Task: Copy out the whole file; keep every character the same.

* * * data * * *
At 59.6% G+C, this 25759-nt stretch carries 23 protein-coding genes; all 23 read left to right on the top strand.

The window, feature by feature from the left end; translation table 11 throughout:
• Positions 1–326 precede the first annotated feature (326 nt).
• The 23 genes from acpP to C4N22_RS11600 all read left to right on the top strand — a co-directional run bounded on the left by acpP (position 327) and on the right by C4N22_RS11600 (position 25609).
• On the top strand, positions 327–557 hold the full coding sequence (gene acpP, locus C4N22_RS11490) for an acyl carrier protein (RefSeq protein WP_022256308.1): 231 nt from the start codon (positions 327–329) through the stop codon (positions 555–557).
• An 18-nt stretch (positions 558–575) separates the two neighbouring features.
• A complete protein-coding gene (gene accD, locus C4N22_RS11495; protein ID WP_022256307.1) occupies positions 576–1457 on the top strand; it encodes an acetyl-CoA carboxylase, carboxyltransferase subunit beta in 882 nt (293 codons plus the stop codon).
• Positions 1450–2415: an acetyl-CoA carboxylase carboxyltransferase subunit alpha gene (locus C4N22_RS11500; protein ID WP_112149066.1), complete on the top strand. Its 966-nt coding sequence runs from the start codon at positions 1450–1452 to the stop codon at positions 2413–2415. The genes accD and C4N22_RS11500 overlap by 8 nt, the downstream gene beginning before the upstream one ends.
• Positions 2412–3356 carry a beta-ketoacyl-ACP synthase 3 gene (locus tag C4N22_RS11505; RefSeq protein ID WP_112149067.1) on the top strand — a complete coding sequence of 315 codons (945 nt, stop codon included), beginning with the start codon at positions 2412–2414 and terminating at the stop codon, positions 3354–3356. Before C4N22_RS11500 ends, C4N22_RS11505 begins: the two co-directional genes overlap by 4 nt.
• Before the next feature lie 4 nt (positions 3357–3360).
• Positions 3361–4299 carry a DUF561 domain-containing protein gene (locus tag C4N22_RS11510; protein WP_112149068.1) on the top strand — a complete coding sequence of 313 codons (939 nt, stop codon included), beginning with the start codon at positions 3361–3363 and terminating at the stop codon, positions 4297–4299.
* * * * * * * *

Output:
At 59.6% G+C, this 25759-nt stretch carries 23 protein-coding genes; all 23 read left to right on the top strand.

The window, feature by feature from the left end; translation table 11 throughout:
• Positions 1–326 precede the first annotated feature (326 nt).
• The 23 genes from acpP to C4N22_RS11600 all read left to right on the top strand — a co-directional run bounded on the left by acpP (position 327) and on the right by C4N22_RS11600 (position 25609).
• On the top strand, positions 327–557 hold the full coding sequence (gene acpP, locus C4N22_RS11490) for an acyl carrier protein (RefSeq protein WP_022256308.1): 231 nt from the start codon (positions 327–329) through the stop codon (positions 555–557).
• An 18-nt stretch (positions 558–575) separates the two neighbouring features.
• A complete protein-coding gene (gene accD, locus C4N22_RS11495; protein ID WP_022256307.1) occupies positions 576–1457 on the top strand; it encodes an acetyl-CoA carboxylase, carboxyltransferase subunit beta in 882 nt (293 codons plus the stop codon).
• Positions 1450–2415: an acetyl-CoA carboxylase carboxyltransferase subunit alpha gene (locus C4N22_RS11500; protein ID WP_112149066.1), complete on the top strand. Its 966-nt coding sequence runs from the start codon at positions 1450–1452 to the stop codon at positions 2413–2415. The genes accD and C4N22_RS11500 overlap by 8 nt, the downstream gene beginning before the upstream one ends.
• Positions 2412–3356 carry a beta-ketoacyl-ACP synthase 3 gene (locus tag C4N22_RS11505; RefSeq protein ID WP_112149067.1) on the top strand — a complete coding sequence of 315 codons (945 nt, stop codon included), beginning with the start codon at positions 2412–2414 and terminating at the stop codon, positions 3354–3356. Before C4N22_RS11500 ends, C4N22_RS11505 begins: the two co-directional genes overlap by 4 nt.
• Before the next feature lie 4 nt (positions 3357–3360).
• Positions 3361–4299 carry a DUF561 domain-containing protein gene (locus tag C4N22_RS11510; protein WP_112149068.1) on the top strand — a complete coding sequence of 313 codons (939 nt, stop codon included), beginning with the start codon at positions 3361–3363 and terminating at the stop codon, positions 4297–4299.